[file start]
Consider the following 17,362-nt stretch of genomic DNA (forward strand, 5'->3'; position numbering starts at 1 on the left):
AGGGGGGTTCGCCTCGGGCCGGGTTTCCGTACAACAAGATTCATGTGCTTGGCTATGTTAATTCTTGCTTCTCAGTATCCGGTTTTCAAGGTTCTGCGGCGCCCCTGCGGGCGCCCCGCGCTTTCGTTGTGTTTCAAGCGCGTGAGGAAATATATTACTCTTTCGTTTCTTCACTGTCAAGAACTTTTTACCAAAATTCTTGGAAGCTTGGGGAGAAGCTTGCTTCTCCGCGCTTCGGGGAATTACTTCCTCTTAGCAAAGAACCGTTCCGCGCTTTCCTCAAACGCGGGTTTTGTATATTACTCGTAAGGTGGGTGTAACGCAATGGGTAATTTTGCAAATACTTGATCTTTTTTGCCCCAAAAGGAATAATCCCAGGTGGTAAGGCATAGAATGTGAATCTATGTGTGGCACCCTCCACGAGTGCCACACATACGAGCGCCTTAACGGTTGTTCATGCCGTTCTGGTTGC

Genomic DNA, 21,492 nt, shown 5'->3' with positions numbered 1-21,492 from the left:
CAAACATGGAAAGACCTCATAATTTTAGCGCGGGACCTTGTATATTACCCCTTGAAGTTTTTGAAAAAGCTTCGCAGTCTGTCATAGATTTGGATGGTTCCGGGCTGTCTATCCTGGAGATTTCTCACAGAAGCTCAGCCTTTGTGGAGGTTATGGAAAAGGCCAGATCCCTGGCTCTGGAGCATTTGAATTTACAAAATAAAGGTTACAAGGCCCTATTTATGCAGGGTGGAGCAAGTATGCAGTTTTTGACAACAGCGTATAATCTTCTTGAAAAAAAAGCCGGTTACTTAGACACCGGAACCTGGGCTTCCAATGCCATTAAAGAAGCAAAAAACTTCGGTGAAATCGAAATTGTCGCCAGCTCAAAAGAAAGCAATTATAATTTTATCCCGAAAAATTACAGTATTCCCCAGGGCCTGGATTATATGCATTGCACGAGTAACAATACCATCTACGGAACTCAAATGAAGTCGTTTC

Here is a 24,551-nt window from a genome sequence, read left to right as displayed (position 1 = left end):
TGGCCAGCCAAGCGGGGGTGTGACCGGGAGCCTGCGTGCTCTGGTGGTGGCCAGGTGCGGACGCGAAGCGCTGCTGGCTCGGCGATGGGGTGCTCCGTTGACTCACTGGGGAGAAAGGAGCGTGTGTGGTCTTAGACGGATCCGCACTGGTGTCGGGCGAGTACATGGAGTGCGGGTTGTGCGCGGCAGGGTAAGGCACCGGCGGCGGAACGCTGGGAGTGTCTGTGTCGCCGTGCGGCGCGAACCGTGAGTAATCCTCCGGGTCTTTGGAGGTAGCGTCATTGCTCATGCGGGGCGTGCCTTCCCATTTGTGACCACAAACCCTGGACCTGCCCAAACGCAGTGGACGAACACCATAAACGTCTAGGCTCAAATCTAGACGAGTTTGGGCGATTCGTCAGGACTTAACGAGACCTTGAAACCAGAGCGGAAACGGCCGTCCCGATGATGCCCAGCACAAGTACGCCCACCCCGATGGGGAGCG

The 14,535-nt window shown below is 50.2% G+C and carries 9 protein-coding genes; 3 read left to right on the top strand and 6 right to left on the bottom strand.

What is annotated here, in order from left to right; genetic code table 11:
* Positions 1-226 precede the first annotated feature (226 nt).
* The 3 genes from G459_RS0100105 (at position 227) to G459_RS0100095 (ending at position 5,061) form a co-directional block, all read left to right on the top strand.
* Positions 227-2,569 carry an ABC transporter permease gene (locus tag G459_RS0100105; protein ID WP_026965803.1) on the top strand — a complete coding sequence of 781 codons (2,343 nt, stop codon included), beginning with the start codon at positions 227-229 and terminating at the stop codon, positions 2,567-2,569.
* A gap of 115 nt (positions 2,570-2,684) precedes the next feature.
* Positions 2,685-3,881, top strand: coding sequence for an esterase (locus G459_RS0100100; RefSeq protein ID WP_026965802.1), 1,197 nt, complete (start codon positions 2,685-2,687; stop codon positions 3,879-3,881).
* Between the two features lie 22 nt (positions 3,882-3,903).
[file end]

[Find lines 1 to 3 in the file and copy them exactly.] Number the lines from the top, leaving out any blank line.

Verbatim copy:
Consider the following 17,362-nt stretch of genomic DNA (forward strand, 5'->3'; position numbering starts at 1 on the left):
AGGGGGGTTCGCCTCGGGCCGGGTTTCCGTACAACAAGATTCATGTGCTTGGCTATGTTAATTCTTGCTTCTCAGTATCCGGTTTTCAAGGTTCTGCGGCGCCCCTGCGGGCGCCCCGCGCTTTCGTTGTGTTTCAAGCGCGTGAGGAAATATATTACTCTTTCGTTTCTTCACTGTCAAGAACTTTTTACCAAAATTCTTGGAAGCTTGGGGAGAAGCTTGCTTCTCCGCGCTTCGGGGAATTACTTCCTCTTAGCAAAGAACCGTTCCGCGCTTTCCTCAAACGCGGGTTTTGTATATTACTCGTAAGGTGGGTGTAACGCAATGGGTAATTTTGCAAATACTTGATCTTTTTTGCCCCAAAAGGAATAATCCCAGGTGGTAAGGCATAGAATGTGAATCTATGTGTGGCACCCTCCACGAGTGCCACACATACGAGCGCCTTAACGGTTGTTCATGCCGTTCTGGTTGC

Genomic DNA, 21,492 nt, shown 5'->3' with positions numbered 1-21,492 from the left: